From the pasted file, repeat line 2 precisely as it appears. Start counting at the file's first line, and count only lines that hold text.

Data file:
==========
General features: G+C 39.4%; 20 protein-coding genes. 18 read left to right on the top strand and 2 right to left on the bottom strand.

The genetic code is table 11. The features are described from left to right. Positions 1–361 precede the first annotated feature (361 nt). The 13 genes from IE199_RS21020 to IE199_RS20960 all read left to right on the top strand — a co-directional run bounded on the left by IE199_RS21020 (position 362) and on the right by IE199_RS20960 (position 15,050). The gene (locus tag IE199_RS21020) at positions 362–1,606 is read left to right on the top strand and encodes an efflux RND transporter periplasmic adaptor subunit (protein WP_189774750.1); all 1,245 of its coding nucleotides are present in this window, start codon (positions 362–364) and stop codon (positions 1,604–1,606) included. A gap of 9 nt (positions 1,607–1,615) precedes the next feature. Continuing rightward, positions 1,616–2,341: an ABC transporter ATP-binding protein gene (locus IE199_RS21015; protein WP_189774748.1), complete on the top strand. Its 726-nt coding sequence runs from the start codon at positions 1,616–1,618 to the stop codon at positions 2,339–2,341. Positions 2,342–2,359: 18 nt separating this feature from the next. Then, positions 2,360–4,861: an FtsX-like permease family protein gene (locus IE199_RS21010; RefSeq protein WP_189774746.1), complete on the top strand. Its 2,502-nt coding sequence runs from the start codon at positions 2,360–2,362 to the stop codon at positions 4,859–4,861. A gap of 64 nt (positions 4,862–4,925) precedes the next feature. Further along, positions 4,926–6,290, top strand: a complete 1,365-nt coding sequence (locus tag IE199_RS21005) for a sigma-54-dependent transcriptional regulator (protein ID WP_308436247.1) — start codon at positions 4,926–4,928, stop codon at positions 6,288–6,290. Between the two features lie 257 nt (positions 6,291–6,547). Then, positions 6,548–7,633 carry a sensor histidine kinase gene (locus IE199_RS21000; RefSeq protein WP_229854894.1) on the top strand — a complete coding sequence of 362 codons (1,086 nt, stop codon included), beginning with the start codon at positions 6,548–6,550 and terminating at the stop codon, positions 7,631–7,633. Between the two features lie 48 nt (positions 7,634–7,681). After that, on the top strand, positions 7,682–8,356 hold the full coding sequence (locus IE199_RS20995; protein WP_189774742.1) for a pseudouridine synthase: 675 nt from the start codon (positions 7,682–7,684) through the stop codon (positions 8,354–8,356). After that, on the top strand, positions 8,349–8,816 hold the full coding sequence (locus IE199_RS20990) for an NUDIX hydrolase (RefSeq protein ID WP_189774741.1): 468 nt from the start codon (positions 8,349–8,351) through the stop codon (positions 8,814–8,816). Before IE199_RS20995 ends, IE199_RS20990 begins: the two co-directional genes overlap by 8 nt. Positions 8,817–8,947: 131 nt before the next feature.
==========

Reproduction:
The genetic code is table 11. The features are described from left to right. Positions 1–361 precede the first annotated feature (361 nt). The 13 genes from IE199_RS21020 to IE199_RS20960 all read left to right on the top strand — a co-directional run bounded on the left by IE199_RS21020 (position 362) and on the right by IE199_RS20960 (position 15,050). The gene (locus tag IE199_RS21020) at positions 362–1,606 is read left to right on the top strand and encodes an efflux RND transporter periplasmic adaptor subunit (protein WP_189774750.1); all 1,245 of its coding nucleotides are present in this window, start codon (positions 362–364) and stop codon (positions 1,604–1,606) included. A gap of 9 nt (positions 1,607–1,615) precedes the next feature. Continuing rightward, positions 1,616–2,341: an ABC transporter ATP-binding protein gene (locus IE199_RS21015; protein WP_189774748.1), complete on the top strand. Its 726-nt coding sequence runs from the start codon at positions 1,616–1,618 to the stop codon at positions 2,339–2,341. Positions 2,342–2,359: 18 nt separating this feature from the next. Then, positions 2,360–4,861: an FtsX-like permease family protein gene (locus IE199_RS21010; RefSeq protein WP_189774746.1), complete on the top strand. Its 2,502-nt coding sequence runs from the start codon at positions 2,360–2,362 to the stop codon at positions 4,859–4,861. A gap of 64 nt (positions 4,862–4,925) precedes the next feature. Further along, positions 4,926–6,290, top strand: a complete 1,365-nt coding sequence (locus tag IE199_RS21005) for a sigma-54-dependent transcriptional regulator (protein ID WP_308436247.1) — start codon at positions 4,926–4,928, stop codon at positions 6,288–6,290. Between the two features lie 257 nt (positions 6,291–6,547). Then, positions 6,548–7,633 carry a sensor histidine kinase gene (locus IE199_RS21000; RefSeq protein WP_229854894.1) on the top strand — a complete coding sequence of 362 codons (1,086 nt, stop codon included), beginning with the start codon at positions 6,548–6,550 and terminating at the stop codon, positions 7,631–7,633. Between the two features lie 48 nt (positions 7,634–7,681). After that, on the top strand, positions 7,682–8,356 hold the full coding sequence (locus IE199_RS20995; protein WP_189774742.1) for a pseudouridine synthase: 675 nt from the start codon (positions 7,682–7,684) through the stop codon (positions 8,354–8,356). After that, on the top strand, positions 8,349–8,816 hold the full coding sequence (locus IE199_RS20990) for an NUDIX hydrolase (RefSeq protein ID WP_189774741.1): 468 nt from the start codon (positions 8,349–8,351) through the stop codon (positions 8,814–8,816). Before IE199_RS20995 ends, IE199_RS20990 begins: the two co-directional genes overlap by 8 nt. Positions 8,817–8,947: 131 nt before the next feature.